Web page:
DAVID GREENE, BYLINE: So if you ask Melissa McCarthy what characters she loves, She's got a pretty quick answer.
MELISSA MCCARTHY: Characters outside of myself only interest me. Like, if someone's like, oh, we really want it to be almost you playing you, I'd be like - it would just lock me up. I would have no idea. I'm like, I am incredibly uninteresting.
GREENE: And all of this might explain why she was drawn to this character.
(SOUNDBITE OF TV SHOW, "SATURDAY NIGHT LIVE")
MCCARTHY: (As Sean Spicer) That's enough for today. Spicey's (ph) going to go bye-bye right now. I need a big-boy nap. And I will be woken up exactly one minute before tomorrow's press concert. Live from New York, it's Saturday night.
GREENE: That is, of course, McCarthy on "Saturday Night Live" playing former White House Press Secretary Sean Spicer, a role she said she never needs to revive.
MCCARTHY: I think we've had enough.
GREENE: It was a moment.
MCCARTHY: It was a moment. It was a moment and hopefully not a moment we will revisit with him.
GREENE: Of course, Sean Spicer does have one thing in common with McCarthy's latest character. They are both real people. In the film "Can You Ever Forgive Me?", she plays the late writer Lee Israel. Israel wrote some successful biographies, but her books stopped selling in the early '90s. And she couldn't keep a job. Maybe, her friends believed, it was because she was so prickly and eccentric. But she had made a new friend, a swinger named Jack Hock. And over bourbon, Lee Israel told him about her latest scheme.
(SOUNDBITE OF FILM, "CAN YOU EVER FORGIVE ME?")
MCCARTHY: (As Lee Israel) I mean embellishing documents, if you will.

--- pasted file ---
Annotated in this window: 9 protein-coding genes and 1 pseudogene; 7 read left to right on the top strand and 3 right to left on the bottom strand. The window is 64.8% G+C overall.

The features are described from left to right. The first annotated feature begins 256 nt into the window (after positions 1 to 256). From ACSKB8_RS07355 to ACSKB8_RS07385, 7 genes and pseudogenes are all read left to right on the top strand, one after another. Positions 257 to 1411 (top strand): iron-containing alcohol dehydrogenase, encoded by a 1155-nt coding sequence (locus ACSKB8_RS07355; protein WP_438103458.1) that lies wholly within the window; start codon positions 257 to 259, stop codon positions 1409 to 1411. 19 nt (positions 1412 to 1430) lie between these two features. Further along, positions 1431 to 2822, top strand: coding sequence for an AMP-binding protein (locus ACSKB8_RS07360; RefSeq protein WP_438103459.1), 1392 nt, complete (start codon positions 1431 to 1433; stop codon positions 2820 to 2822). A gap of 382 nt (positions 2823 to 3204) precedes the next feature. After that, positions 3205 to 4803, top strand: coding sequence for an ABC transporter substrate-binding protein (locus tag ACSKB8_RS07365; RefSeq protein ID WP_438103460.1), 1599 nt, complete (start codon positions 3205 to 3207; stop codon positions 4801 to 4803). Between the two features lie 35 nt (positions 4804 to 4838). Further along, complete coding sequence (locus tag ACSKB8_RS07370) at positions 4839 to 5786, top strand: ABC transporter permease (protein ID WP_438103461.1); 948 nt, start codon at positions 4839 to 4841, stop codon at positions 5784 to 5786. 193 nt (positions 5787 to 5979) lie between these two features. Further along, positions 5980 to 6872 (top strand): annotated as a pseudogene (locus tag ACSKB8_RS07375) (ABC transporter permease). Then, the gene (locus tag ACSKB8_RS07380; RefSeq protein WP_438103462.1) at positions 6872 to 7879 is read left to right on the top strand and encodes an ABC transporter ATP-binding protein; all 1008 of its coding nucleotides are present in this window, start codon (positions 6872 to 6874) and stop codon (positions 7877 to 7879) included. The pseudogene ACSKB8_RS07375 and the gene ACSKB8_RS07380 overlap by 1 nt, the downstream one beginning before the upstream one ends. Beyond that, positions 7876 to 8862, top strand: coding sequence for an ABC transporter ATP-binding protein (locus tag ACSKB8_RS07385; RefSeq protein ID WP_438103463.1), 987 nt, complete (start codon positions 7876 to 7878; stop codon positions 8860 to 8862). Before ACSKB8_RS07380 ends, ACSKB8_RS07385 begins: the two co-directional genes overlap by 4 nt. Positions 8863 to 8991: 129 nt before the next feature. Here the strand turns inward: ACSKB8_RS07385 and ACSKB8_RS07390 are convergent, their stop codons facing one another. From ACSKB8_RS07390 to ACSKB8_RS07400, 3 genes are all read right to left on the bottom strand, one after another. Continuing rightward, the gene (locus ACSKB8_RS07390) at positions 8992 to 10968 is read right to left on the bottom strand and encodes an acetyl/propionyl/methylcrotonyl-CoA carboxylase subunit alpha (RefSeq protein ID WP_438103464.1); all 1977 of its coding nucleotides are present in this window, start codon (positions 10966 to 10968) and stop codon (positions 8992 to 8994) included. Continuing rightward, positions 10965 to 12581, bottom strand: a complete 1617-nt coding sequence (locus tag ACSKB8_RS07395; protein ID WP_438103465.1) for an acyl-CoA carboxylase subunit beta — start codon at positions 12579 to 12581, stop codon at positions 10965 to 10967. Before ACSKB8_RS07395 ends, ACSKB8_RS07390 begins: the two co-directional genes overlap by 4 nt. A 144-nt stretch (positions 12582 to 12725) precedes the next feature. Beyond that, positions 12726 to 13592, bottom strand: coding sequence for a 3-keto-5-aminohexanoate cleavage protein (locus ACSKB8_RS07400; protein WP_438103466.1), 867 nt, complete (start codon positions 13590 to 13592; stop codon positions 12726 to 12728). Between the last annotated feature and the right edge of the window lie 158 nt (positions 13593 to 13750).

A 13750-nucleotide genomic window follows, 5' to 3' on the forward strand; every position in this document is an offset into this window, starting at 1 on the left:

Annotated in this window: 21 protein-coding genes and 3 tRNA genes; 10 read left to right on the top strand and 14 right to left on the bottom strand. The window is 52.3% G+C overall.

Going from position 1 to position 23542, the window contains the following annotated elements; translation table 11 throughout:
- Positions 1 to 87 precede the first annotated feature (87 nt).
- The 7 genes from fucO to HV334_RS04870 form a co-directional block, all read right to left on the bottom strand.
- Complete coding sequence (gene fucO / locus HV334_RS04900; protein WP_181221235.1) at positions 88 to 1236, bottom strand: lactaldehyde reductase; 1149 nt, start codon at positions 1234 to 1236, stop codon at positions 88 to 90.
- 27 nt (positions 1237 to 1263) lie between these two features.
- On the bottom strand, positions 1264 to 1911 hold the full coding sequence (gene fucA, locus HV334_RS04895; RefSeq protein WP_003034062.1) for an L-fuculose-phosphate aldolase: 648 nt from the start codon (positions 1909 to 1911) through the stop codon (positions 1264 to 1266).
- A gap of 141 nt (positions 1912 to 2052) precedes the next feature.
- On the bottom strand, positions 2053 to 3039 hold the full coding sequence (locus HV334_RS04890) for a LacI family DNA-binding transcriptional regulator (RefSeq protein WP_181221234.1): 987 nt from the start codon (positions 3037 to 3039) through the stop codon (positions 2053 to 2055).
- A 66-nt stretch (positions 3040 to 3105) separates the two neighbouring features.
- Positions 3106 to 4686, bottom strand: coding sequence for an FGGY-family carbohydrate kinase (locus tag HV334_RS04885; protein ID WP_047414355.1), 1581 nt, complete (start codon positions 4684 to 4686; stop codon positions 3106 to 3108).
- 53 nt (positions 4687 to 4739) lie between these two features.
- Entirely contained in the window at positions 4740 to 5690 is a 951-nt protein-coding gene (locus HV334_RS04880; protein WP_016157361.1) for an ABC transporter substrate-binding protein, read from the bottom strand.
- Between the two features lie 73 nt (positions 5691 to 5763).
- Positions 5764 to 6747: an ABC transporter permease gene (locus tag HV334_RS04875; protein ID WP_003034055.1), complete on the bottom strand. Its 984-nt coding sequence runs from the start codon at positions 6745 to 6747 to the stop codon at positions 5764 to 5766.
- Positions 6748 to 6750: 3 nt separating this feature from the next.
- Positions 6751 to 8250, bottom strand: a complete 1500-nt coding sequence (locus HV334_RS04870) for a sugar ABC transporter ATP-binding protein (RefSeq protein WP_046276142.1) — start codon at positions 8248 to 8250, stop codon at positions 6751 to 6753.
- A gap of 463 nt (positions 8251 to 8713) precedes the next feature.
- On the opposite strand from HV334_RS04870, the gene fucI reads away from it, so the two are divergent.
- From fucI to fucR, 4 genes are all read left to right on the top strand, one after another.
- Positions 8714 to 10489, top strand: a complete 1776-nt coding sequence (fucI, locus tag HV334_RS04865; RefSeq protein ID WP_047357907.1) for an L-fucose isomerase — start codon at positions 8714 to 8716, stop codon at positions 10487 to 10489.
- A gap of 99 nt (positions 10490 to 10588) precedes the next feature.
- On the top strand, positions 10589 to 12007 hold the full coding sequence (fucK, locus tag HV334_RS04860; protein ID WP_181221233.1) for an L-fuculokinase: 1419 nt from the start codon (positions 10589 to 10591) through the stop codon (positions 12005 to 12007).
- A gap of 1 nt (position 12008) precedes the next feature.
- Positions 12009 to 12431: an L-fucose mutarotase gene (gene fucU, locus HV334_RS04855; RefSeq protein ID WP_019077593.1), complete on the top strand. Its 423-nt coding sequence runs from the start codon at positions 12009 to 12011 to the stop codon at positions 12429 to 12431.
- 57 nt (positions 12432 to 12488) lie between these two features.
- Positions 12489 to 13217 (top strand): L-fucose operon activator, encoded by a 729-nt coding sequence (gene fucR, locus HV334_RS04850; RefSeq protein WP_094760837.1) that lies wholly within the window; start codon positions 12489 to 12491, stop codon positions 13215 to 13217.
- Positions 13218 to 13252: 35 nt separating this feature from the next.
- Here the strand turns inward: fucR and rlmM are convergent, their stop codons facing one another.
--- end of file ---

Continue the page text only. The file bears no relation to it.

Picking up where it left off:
RICHARD E. GRANT: (As Jack Hock) Are you forging checks?
MCCARTHY: (As Lee Israel) No. Literary letters by prominent writers.
GRANT: (As Jack Hock) Not checks, not money, just letters?
MCCARTHY: (As Lee Israel) You're not understanding the world of elite collectible literary artifacts.
GRANT: (As Jack Hock) I suppose not.
GREENE: Now, Jack Hock was maybe the only person in the world who got Lee Israel. And their relationship, two lonely souls finding one another in New York City, is so much a part of this movie. Now, Melissa McCarthy never met the real Lee Israel. In researching her, she came to love her.
MCCARTHY: Even after she was caught and convicted, I love that she never - she would not take back the work. So, you know, this may not have been the right thing to do, but that work was good. My work was good, and I won't negate that. And there's something so independent about that that I think that's - I don't know. It made me love her.
GREENE: Lee Israel died in 2014, and she left behind almost no photographs. And so Melissa McCarthy had to rely on stories from people who knew Israel like actress Jane Curtin.
MCCARTHY: She was at a book party in Manhattan with her husband. And someone just kind of came in the door and like - she said it was just like this disruption, not necessarily noise, but just like muttering. And just - she's like, almost just energy wise, people kind of clearing and moving and interrupting conversations and went through, got some food, got a couple - like, pounded a couple drinks and like went right back out the door.
GREENE: Jane Curtin was describing this to you?
MCCARTHY: And she said, it was Lee. She goes, because once she left, she turned to either her husband or somebody at the party and said, who the hell was that?
GREENE: Melissa McCarthy said she had a lot of fun becoming a character who breaks the law but who you really want to root for.